Sunday, June 28, 2015

48 Hours of Gay Marriage


Of course it would take something like the United States legalizing same sex marriage to get me out of hibernation and posting again.  It's the perfect climate to make a statement, right?   But unlike  many brands that have adorned rainbow colors to sell more toilet paper and magazine subscriptions, I have nothing to sell, except good old-fashioned conversation!   I wanna write to the LGBT community, and I wanna write to the Christians, especially the Copts.

Let me start out by saying, I am absolutely thrilled that we've arrived at this moment in American History.   It really is a no-brainer that the government honor and respect the commitments made by two adults, regardless of their gender.   I even feel silly getting into arguments about it.   We live in a country where its Constitution demands that all citizens get equal protection under the law, and while we can clearly see that this is often times not the case (and I bow my head in the shadow of the slain children of America like Oscar Grant and countless others), every time we make a step towards that standard, I will celebrate.  But we should not be done striving until we are much, much farther along,  am I right?

Yesterday however, was a moment I've imagined so many times in my heart of hearts, and I imagined it being a day where I could feel at ease, because I would be living in a society that had become more just than the day before.  The problem is, I was not the experiencing this ease or relief whatsoever.  Yesterday was one of the most isolating experiences I've had in a very long time, and it caught me completely by surprise.   The American population was ablaze in dialogue, the kind of dialogue where someone is made to be an enemy.  The cries of victory became muffled along side an ocean of content: written by people talking about things that they have absolutely no intimate knowledge of, and about people they have no relationship with, and doing so with absolute certainty.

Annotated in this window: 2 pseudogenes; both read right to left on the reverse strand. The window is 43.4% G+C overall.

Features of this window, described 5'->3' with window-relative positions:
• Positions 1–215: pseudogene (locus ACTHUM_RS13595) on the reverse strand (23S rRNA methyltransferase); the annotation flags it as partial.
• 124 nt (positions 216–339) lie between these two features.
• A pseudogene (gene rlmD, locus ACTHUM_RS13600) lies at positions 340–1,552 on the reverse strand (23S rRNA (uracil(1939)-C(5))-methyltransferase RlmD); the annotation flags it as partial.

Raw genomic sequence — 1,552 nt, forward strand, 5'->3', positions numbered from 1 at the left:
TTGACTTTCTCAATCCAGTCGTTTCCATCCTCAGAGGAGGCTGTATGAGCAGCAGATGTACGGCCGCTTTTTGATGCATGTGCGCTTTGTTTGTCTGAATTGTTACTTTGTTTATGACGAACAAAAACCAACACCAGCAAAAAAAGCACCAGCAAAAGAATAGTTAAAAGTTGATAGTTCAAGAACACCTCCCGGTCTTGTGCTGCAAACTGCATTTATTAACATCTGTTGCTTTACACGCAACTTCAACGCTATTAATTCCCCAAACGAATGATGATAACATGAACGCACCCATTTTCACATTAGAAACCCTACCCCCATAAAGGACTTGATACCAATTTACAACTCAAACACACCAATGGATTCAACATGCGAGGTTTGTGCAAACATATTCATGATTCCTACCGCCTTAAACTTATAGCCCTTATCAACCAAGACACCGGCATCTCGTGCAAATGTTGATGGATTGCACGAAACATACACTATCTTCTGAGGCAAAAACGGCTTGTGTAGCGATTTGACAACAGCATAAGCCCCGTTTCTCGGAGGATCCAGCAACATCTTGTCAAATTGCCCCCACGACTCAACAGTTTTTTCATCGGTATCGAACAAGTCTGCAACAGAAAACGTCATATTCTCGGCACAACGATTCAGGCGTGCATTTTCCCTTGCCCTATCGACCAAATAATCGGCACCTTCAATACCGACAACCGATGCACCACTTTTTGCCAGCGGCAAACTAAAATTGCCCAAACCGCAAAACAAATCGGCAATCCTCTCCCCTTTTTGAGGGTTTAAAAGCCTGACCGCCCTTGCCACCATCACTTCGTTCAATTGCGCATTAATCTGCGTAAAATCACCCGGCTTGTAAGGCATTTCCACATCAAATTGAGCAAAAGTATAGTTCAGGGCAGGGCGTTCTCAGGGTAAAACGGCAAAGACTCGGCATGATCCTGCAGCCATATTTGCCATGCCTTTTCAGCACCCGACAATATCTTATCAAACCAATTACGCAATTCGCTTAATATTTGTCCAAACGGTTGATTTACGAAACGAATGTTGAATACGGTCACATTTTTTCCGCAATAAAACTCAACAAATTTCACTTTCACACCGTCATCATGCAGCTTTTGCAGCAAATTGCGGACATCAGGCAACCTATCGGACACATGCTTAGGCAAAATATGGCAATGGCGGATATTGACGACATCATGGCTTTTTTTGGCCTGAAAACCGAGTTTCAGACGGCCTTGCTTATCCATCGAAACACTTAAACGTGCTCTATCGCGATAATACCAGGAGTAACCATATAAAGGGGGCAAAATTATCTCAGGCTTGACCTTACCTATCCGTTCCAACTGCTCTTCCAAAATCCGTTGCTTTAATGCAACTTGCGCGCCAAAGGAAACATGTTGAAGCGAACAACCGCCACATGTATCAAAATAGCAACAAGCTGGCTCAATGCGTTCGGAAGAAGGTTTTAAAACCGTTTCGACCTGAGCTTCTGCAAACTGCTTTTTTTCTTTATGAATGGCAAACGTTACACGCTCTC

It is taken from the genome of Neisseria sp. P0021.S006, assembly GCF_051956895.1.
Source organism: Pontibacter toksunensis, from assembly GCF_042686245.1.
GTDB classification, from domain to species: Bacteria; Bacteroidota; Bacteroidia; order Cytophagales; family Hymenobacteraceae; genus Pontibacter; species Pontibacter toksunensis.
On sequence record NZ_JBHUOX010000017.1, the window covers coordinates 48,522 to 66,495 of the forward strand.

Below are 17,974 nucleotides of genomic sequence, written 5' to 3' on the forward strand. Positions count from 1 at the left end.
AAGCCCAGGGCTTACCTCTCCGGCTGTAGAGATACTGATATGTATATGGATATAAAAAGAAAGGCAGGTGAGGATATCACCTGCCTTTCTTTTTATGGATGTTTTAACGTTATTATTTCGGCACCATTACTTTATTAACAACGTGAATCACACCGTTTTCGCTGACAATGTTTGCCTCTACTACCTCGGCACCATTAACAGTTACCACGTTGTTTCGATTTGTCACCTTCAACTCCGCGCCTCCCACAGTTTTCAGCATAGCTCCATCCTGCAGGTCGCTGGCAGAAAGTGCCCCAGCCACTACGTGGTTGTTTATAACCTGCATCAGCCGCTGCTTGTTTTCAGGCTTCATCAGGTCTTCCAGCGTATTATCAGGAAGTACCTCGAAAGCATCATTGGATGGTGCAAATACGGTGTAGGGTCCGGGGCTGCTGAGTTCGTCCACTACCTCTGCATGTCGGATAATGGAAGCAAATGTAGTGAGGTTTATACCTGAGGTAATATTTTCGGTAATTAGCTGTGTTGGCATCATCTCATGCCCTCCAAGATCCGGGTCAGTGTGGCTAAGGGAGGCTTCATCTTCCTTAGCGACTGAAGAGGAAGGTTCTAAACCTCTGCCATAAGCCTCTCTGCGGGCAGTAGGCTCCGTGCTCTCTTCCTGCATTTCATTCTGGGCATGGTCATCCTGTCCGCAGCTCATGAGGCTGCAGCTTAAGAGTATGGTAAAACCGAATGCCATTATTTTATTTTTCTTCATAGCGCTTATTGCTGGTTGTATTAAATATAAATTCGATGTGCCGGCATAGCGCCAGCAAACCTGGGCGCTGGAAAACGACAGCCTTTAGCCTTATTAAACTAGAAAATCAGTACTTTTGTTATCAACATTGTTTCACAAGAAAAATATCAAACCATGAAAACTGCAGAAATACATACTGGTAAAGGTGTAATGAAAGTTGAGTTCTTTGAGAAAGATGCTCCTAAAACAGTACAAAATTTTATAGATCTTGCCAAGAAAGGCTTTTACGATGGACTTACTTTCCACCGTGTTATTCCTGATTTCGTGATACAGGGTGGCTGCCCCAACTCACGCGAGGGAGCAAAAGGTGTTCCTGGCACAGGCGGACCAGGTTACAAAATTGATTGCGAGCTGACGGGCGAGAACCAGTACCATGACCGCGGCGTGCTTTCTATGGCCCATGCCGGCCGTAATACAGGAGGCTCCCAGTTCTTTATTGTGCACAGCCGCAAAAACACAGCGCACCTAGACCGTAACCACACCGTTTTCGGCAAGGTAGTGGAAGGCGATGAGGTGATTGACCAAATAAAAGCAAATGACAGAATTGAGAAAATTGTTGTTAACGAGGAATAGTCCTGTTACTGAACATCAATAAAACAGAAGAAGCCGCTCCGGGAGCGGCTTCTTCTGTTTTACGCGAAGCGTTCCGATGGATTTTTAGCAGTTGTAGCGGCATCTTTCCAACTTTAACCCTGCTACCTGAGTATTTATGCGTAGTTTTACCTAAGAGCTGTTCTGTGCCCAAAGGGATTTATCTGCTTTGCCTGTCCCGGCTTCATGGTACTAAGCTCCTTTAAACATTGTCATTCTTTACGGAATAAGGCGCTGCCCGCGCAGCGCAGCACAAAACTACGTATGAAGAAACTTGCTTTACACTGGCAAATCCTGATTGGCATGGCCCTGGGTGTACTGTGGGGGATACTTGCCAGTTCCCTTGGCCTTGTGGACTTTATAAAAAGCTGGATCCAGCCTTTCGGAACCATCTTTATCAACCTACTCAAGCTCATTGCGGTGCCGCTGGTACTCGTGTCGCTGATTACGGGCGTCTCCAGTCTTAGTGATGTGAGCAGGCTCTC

Christians pontificating about gays.   Gays pontificating about Christians.   And for those of us who do not fit into the battle-zones clearly mapped out in front of us by the media, some clergy, and the very zealously conservative church servant,  their world quickly became unwelcoming and polarizing.  And the safe place of a fair and equal society no longer feels very safe at all.   And the church that promises to love the broken and heal the wounded, suddenly again, feels like a harsh and hostile place.   We say that Love Won, on Friday, but the world around me was utterly divided.

My Christian and Coptic brothers and sisters:  I understand that the law has now sided with something you do not understand nor agree with.  I know you feel that your morals are under attack, that your children are at risk, and I know that it feels like the whole world around you is celebrating something that might offend some of you.  And it's not just about understanding, but it's about celebrating something contrary to your teaching and dogma.  You are hearing the words in the back of your mind, that the world will be against you for standing for your truth, and you feel you are seeing the prophesies come true, about a pre-apocalyptic world, where materialism and sex are elevated and celebrated over humility and truth. This experience for you must be 100% terrifying, You also feel that you're being under attack for simply having these views and feelings.

Many of you, in your heart of hearts, are trying to speak your truth in love, and many feel that they're being misunderstood, unfairly judged, and publicly mocked.  Many of you moved to the United States, because you know the experience of religious inequality in Egypt, and you came to build a better life for you and your families.   Many of you fear that the church will be under attack in the wake of this new legislation.